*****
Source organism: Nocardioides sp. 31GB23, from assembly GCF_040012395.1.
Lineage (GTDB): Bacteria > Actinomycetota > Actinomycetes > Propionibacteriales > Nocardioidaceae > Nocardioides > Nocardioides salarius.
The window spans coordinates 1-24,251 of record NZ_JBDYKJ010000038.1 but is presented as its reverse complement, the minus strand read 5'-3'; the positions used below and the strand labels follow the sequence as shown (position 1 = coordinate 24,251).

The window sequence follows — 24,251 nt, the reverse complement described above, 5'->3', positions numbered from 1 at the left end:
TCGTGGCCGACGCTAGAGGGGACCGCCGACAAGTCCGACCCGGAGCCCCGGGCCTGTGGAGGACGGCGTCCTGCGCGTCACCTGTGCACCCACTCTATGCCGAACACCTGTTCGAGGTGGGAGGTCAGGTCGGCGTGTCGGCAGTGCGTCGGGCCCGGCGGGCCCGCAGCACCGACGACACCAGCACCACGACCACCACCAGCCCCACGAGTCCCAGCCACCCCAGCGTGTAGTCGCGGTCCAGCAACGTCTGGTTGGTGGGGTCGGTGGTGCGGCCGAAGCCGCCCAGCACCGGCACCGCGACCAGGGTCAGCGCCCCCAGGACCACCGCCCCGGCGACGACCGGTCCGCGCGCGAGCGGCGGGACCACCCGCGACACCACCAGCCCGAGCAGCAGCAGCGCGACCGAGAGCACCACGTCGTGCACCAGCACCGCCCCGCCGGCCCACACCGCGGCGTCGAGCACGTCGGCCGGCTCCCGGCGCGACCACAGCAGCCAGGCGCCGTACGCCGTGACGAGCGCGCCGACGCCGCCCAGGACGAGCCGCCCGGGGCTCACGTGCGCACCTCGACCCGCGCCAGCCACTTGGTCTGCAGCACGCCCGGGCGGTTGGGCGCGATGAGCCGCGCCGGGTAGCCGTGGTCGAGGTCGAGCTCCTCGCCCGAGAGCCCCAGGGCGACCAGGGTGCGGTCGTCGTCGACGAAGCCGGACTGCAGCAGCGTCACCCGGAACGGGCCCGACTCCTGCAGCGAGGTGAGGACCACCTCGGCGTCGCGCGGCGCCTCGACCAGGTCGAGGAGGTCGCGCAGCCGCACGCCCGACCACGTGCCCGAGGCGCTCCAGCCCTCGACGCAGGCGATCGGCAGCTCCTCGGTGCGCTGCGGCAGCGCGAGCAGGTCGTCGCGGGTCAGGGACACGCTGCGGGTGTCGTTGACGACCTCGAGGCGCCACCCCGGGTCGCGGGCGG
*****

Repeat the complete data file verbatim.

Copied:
Source organism: Nocardioides sp. 31GB23, from assembly GCF_040012395.1.
Lineage (GTDB): Bacteria > Actinomycetota > Actinomycetes > Propionibacteriales > Nocardioidaceae > Nocardioides > Nocardioides salarius.
The window spans coordinates 1-24,251 of record NZ_JBDYKJ010000038.1 but is presented as its reverse complement, the minus strand read 5'-3'; the positions used below and the strand labels follow the sequence as shown (position 1 = coordinate 24,251).

The window sequence follows — 24,251 nt, the reverse complement described above, 5'->3', positions numbered from 1 at the left end:
TCGTGGCCGACGCTAGAGGGGACCGCCGACAAGTCCGACCCGGAGCCCCGGGCCTGTGGAGGACGGCGTCCTGCGCGTCACCTGTGCACCCACTCTATGCCGAACACCTGTTCGAGGTGGGAGGTCAGGTCGGCGTGTCGGCAGTGCGTCGGGCCCGGCGGGCCCGCAGCACCGACGACACCAGCACCACGACCACCACCAGCCCCACGAGTCCCAGCCACCCCAGCGTGTAGTCGCGGTCCAGCAACGTCTGGTTGGTGGGGTCGGTGGTGCGGCCGAAGCCGCCCAGCACCGGCACCGCGACCAGGGTCAGCGCCCCCAGGACCACCGCCCCGGCGACGACCGGTCCGCGCGCGAGCGGCGGGACCACCCGCGACACCACCAGCCCGAGCAGCAGCAGCGCGACCGAGAGCACCACGTCGTGCACCAGCACCGCCCCGCCGGCCCACACCGCGGCGTCGAGCACGTCGGCCGGCTCCCGGCGCGACCACAGCAGCCAGGCGCCGTACGCCGTGACGAGCGCGCCGACGCCGCCCAGGACGAGCCGCCCGGGGCTCACGTGCGCACCTCGACCCGCGCCAGCCACTTGGTCTGCAGCACGCCCGGGCGGTTGGGCGCGATGAGCCGCGCCGGGTAGCCGTGGTCGAGGTCGAGCTCCTCGCCCGAGAGCCCCAGGGCGACCAGGGTGCGGTCGTCGTCGACGAAGCCGGACTGCAGCAGCGTCACCCGGAACGGGCCCGACTCCTGCAGCGAGGTGAGGACCACCTCGGCGTCGCGCGGCGCCTCGACCAGGTCGAGGAGGTCGCGCAGCCGCACGCCCGACCACGTGCCCGAGGCGCTCCAGCCCTCGACGCAGGCGATCGGCAGCTCCTCGGTGCGCTGCGGCAGCGCGAGCAGGTCGTCGCGGGTCAGGGACACGCTGCGGGTGTCGTTGACGACCTCGAGGCGCCACCCCGGGTCGCGGGCGG